TIFF Elegant Pairings

Director James Ivory curates screenings at TIFF

They say imitation is the sincerest form of flattery, but I disagree. I think a work that is complementary but unequivocally unique is probably the better of the two options. Some directors go all-out with their homages while others merely make faint call-backs to the works and directors who inspired them, but if you're director James Ivory, you get to program a screening series dedicated to works that you inspired and those who inspired you.

Screening as part of Cinematheque retrospective programming this summer is James Ivory: Elegant Pairings, a delicate series of double-bills featuring films from the prolific director, matched with an appropriate film from another cinematic visionary.

As long as our collective history has been recorded, mankind has felt the urge to 'go native' to explore traditions, routines and cultures extremely dissimilar to our own, or to find some sort of amorphous 'truth' in a foreign land. This theme comes alive in Bombay Talkie and The Darjeeling Limited as our protagonists grapple with undefinable longings and urges that can only be wholly understood through the relationships they build while from afar.

In Bombay Talkie, our heroine searches for meaning in the Bollywood film industry, while in The Darjeeling Limited, three brothers struggle to reconnect while exploring India in search of an epiphany. The connection between these two films can also be found with the music, as Wes Anderson used the opening credit theme from Bombay Talkie for the beginning of his own film.

Luis Bunuel has recently received popular culture mention from a minor inclusion in Woody Allen's smash hit Midnight in Paris, but The Exterminating Angel is a film that has always been ahead of its time. The surrealist classic shows the ugly side of the bourgeoise as a group of wealthy diners find themselves physically unable to leave a dinner party and are forced to cohabit one room for, seemingly, eternity.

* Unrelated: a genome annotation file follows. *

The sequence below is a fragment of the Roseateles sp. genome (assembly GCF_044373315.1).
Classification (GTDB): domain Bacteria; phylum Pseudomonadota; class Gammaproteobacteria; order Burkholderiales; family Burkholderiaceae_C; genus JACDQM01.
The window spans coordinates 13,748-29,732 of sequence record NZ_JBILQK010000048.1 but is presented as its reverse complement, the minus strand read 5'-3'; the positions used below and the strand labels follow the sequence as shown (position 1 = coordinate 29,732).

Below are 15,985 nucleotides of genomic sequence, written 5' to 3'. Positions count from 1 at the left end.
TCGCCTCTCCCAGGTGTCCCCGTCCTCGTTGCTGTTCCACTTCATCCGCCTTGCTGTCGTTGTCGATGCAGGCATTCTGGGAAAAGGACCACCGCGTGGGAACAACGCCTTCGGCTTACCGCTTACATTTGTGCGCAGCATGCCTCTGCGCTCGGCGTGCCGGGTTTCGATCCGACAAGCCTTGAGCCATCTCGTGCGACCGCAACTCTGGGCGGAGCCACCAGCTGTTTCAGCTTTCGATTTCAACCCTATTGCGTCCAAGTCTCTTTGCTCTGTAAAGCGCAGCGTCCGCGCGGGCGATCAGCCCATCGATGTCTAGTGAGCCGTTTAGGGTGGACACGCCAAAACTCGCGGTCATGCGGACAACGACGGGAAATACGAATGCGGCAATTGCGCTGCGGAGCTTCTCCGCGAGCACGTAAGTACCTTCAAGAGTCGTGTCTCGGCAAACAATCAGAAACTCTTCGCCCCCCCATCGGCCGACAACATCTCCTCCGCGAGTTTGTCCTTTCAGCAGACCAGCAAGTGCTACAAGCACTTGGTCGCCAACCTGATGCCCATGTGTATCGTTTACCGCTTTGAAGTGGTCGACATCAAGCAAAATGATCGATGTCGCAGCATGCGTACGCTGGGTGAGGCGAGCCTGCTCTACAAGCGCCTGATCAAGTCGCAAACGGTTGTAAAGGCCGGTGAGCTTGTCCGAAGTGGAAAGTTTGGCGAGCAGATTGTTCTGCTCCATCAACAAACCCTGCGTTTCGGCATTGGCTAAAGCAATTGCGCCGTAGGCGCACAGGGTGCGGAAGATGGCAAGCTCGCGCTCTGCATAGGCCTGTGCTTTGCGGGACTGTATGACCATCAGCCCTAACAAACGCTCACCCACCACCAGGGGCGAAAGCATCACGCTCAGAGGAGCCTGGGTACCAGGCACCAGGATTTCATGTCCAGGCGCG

Savages on the other hand reverses the situation, faking a documentary style and following a group of 'primitives' as they discover civilization and swiftly turn into detestable wealthy urbanites in less than a day. The two films both offer creative vivisections of the middle and upper classes and format them in non-typical narrative styles to heighten their impact, a great match by two directors whose collected works have little else in common.

James Ivory's most recognizable works are his English period dramas full of costume, artiface and characters engaged in sophisticated intrigue. This pairing matches themes of mutually beneficial marriage, the burden of societal expectations and the culture clash of American and European sensibilities. In The Europeans, a pair of siblings travel to the New World to find wealthy American spouses and instead uncover the moral, emotional and traditional values of their distant cousins to be strict and puritanical.

In The Age of Innocence, a young American finds himself questioning his engagement when he's introduced to a European divorcee who challenges his expectations and those of their fair society. The latter film also features Daniel Day-Lewis in the lead role, the man who had his career made by another James Ivory film, A Room with a View.

Remaining Schedule

Sunday July 1 - Bombay Talkie - 5pm
Sunday July 1 - The Darjeeling Limited - 8pm

Sunday July 8 - Shakespeare Wallah - 5pm
Sunday July 8 - Charulata - 8pm

Sunday July 15 - Savages - 5pm
Sunday July 15 - The Exterminating Angel - 8pm

Sunday August 5 - A Room with a View - 5pm
Sunday August 5 - My Beautiful Laundrette - 8pm

Sunday August 12 - The Europeans - 5pm
Sunday August 12 - The Age of Innocence - 8pm

Sunday August 19 - The Bostonians - 5pm
Sunday August 19 - Maurice - 8pm

James Ivory: Elegant Pairings runs almost every Sunday until August 19, tickets are $12 and can be purchased online or at the cinema.

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